Lewis Bloom is thoroughly amoral. He thinks nothing of stealing metal fencing (and a security guard’s watch) to sell to an illicit scrap metal dealer – and then ask the dealer for a job. He uses a thoroughly disconcerting form of management speak to justify everything he does – while he’s clearly intelligent, he has no social skills whatsoever. He preys on those who need him a lot more than he needs them – Russo, who will have no job if she can’t keep the ratings going, and Ahmed, who has no home nor job and depends on his $30 a night navigating Bloom from job to job.
It’s an incredibly dark film – both in lighting and in subject matter – but there is little violence and what there is has usually been filmed by Bloom. It did make me wonder, however, just how much of the news we read or see has been rigged to boost sales or ratings, or is actually an objective report – and it confirmed that whatever lessons may have been learned from the phone hacking scandal, nobody’s really interested if they can’t get a story.
My hair isn’t as black as it once was and certainly the old waistline doesn’t appreciate a corset much these days. That heady combination of marriage, motherhood and having to work for a living has taken its toll on my Gothic wardrobe somewhat – not that I care really. It’s never been about the wardrobe for me and sometimes, not standing out from the crowd has actually done me some favours.
But there is always that thought in the back of my mind that Goth is a “young person’s thing”. I’m at my half century and “young” is not a word I tend to hear anymore. I certainly don’t look the part – more mumsy than Morticia – but mentally I haven’t changed at all. Should I be bothered?
I saw a picture some time ago of an “elder Goth”; a fabulous lady who looked a little older than I am now and dressed in full Victorian mourning. This is so far away from how I see myself that I could have been looking at a 20 year old with green hair and spikes on her feet. That said, it was very inspiring to see that age is not a barrier for those of a Gothic bent and quite a few still make the annual pilgrimage to Whitby for the Goth Weekender.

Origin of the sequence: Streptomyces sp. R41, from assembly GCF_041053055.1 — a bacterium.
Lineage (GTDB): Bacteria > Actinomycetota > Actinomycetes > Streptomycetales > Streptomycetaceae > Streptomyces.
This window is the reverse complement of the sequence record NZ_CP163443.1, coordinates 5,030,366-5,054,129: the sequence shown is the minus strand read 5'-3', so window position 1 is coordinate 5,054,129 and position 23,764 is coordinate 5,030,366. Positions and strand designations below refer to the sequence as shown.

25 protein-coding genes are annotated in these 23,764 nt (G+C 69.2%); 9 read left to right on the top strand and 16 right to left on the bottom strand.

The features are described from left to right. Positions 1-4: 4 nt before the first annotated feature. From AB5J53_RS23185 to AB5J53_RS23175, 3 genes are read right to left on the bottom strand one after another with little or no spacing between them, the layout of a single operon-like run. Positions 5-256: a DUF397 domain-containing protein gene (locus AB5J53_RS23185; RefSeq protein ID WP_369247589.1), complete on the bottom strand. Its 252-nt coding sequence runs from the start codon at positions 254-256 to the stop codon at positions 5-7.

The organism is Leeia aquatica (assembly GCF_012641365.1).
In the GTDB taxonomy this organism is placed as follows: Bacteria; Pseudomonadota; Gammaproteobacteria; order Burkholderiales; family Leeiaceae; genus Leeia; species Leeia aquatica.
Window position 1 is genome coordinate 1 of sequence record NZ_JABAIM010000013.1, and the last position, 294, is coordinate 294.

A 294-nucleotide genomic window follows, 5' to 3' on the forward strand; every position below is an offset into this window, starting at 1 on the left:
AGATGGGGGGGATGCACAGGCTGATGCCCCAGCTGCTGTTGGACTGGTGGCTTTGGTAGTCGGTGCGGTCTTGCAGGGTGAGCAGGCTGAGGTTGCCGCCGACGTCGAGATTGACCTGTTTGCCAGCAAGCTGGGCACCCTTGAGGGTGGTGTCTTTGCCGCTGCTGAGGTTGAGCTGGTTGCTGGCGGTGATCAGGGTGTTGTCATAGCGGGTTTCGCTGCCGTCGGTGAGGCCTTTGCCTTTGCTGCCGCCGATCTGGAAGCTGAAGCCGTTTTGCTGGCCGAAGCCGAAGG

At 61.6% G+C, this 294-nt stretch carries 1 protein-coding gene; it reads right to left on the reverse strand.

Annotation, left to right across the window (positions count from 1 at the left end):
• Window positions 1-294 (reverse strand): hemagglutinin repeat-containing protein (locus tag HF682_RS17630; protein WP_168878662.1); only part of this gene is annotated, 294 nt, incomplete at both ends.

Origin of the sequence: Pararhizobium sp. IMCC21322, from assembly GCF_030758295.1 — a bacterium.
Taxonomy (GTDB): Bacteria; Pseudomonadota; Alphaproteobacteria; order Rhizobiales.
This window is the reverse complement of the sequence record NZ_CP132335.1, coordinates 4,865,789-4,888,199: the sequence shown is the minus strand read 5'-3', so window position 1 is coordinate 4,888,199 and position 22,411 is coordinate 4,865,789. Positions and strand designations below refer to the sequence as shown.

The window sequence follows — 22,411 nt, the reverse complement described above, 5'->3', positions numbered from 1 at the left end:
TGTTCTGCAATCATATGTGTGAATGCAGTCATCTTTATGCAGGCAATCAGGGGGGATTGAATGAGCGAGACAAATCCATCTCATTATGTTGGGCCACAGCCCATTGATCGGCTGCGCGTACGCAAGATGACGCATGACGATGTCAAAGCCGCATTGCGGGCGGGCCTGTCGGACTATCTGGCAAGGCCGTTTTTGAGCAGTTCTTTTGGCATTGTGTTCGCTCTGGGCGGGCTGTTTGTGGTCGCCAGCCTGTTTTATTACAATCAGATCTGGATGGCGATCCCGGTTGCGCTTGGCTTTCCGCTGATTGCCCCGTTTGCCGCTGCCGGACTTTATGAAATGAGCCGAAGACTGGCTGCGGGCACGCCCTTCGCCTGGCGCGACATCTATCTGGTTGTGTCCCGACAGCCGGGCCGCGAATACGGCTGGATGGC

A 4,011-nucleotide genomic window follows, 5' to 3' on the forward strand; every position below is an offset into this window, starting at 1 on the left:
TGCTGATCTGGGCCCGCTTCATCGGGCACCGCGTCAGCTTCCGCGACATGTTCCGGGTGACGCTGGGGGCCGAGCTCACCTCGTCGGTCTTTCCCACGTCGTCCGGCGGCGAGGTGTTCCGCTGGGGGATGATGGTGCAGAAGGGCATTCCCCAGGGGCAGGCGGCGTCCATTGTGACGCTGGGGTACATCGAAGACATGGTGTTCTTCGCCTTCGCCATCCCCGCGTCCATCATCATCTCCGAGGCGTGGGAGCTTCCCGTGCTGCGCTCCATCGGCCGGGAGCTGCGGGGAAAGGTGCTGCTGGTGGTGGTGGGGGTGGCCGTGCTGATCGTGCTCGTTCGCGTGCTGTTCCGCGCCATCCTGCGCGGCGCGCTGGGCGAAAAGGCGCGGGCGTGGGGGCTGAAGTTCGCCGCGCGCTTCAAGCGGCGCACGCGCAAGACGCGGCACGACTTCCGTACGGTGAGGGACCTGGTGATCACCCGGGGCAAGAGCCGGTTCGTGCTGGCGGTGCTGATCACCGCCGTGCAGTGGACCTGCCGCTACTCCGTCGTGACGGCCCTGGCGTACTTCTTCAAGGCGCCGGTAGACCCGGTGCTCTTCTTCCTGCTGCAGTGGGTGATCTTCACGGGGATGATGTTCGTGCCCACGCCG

I suppose as one gets older death becomes slightly more of a reality – the funerals start to outnumber the weddings and christenings are often optional anyway – so perhaps it is easier to put off the inevitable rather than try to come to terms with it. In a roundabout way, I’ve found it very life-affirming; having made my peace with Death, it no longer scares me, so I can really enjoy life in a way that I hadn’t fully realised I could.
At its heart, Goth is a broad church and very inclusive – you won’t be judged on your Goth credentials and there won’t be an exam on the end. All that is asked is understanding, tolerance and an appreciation of the darker things in life – and one can do that at any age.
If you were hoping to name your newborn after one of Beyonce’s twins, there’s a bit of a problem – she’s trademarked their names. And she isn’t the first – Harper Beckham is now a trademark, so anyone wanting to name their child Harper Beckham Smith may have to hand over some money. Because, ultimately, that’s what it’s all about.
There’s a lot of dosh to be made from celebrity endorsements. If you can get a Kardashian to wear your perfume or buy your biscuits, as long as you pay them to say so, they can make a fortune doing nothing particularly special. I mean, what’s special about wearing perfume or eating biscuits? Most people do, but they don’t make money out of it. The trick is to turn oneself into a brand, market the brand and the money will start rolling in. That’s all Trump does. His business is Brand Trump; he doesn’t build or run the Trump Hotels or Golf Courses, he just lets them stick his name on them – for a fee. This is how branding works.
The power of advertising is such that by associating a brand with a celebrity (Nike/Michael Jordan) or promoting distinctive design features (Apple), it renders the brand desirable – everybody wants one so they will pay a premium to have something with which to impress their friends. Good advertising and product placement is virtually priceless if it means people are buying YourCola instead of MyCola. And because business is about making money rather than making people happy, it really does pay to advertise.
Whether or not children – who are probably not able to make that decision for themselves – ought to find themselves trademarked so that every time they write their name they are potentially endorsing something is something that really ought to be discussed loudly and more often. This is a decision made by the parents, already brands themselves, in the name of their brand, not the welfare or interests of the child. It’s not right really, but then it’s not about right at all. It’s really only about the money.